Wednesday, March 5, 2008


DENVER—Today the Senate Judiciary Committee passed HB-1310, which is designed to stop predatory lenders from unfairly targeting Colorado’s most vulnerable populations.

Sponsored by Senate President Peter Groff (D-Denver), the bill would help people who take out short-term – or payday – loans pay the loan back without getting caught in an endless cycle of debt.

“The dishonest practices of predatory lending are a real and urgent problem in Colorado,” said Groff. “For many people caught in the debt trap, a payday loan can mean total financial ruin for themselves and their families.”

Payday loans are short-term (usually two weeks) and made for a small amount ($300-$500). Payday lenders can charge $60 for a $300 loan for two weeks, resulting in an APR of 521 percent. House Bill 1310 caps annual interest rates at 45% for all payday loans. It also changes current practice on finance charges: the proposed legislation allows lenders to charge a maximum finance fee of $60 one time per twelve months.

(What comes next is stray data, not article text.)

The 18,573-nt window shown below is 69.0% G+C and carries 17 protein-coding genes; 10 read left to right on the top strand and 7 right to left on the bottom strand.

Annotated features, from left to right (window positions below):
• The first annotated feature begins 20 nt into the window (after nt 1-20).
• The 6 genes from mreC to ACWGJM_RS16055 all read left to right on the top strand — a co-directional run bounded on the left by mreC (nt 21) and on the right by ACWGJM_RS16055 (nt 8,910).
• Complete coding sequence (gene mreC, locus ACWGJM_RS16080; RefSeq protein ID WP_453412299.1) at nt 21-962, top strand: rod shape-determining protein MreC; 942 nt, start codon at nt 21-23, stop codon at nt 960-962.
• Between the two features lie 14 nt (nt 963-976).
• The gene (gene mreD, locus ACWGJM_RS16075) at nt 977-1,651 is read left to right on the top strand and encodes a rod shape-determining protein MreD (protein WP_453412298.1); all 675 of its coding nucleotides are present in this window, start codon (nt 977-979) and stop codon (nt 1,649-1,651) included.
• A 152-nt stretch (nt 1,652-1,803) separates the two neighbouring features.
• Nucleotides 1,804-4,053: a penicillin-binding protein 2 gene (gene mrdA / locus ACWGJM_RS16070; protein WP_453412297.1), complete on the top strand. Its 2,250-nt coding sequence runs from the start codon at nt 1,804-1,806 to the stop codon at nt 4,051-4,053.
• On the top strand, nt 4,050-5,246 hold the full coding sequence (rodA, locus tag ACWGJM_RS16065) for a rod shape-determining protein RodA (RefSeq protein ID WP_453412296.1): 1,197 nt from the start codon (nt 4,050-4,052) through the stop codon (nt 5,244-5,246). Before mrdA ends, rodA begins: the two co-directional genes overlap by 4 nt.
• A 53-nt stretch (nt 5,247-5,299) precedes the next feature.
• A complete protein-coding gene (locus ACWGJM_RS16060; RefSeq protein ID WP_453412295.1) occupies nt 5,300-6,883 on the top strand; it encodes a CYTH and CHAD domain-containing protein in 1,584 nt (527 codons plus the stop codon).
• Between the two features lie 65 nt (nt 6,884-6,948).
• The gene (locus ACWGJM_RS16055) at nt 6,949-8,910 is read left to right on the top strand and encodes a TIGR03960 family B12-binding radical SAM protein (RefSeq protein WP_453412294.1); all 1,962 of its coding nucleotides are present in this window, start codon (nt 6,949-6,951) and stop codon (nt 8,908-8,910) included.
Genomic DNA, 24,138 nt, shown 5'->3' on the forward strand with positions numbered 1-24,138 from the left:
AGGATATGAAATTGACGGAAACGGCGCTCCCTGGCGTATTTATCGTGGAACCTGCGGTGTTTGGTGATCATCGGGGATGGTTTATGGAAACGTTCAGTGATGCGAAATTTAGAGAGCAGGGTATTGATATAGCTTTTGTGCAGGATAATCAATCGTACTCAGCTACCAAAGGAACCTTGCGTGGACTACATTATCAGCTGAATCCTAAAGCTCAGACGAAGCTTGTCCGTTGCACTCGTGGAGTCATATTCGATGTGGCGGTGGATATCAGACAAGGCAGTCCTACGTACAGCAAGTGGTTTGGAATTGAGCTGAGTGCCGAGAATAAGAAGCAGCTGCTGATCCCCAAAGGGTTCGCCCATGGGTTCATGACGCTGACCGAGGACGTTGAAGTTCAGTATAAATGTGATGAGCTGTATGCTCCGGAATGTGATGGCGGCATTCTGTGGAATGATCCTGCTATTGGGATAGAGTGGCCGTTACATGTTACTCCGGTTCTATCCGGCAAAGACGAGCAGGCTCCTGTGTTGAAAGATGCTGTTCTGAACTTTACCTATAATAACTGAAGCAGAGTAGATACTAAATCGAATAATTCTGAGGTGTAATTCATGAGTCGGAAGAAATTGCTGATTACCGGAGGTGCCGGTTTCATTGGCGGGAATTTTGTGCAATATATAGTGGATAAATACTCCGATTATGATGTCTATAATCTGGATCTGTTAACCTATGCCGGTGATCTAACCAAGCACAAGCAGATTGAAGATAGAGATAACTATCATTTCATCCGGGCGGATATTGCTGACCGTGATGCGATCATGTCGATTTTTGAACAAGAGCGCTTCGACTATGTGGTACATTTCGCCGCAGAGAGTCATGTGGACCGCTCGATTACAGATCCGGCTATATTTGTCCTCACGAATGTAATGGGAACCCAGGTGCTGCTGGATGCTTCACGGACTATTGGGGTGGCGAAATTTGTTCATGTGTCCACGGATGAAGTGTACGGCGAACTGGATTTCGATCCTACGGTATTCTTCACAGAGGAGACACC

After an interest rate cap regulating the industry was abolished in 2000, statistics have spiraled: since 2003, payday loan volume in Colorado has increased 117 percent. Based on average APR, payday loan customers will pay $544 in finance fees on an average $343 loan. And more than 70% of short-term loans went to borrowers with 11 or more loans in the last full year. Excessive fees on payday loans are estimated to cost Colorado working families more than $76 million annually.

“We are taking this bold step to bring some measure of relief to those who would otherwise be taken advantage of by predatory lenders, while still allowing the industry to operate in an already lucrative market,” Groff said. “It’s time these outfits stopped enriching themselves on the backs of Colorado’s most vulnerable citizens.”

The bill next heads to the full Senate for consideration.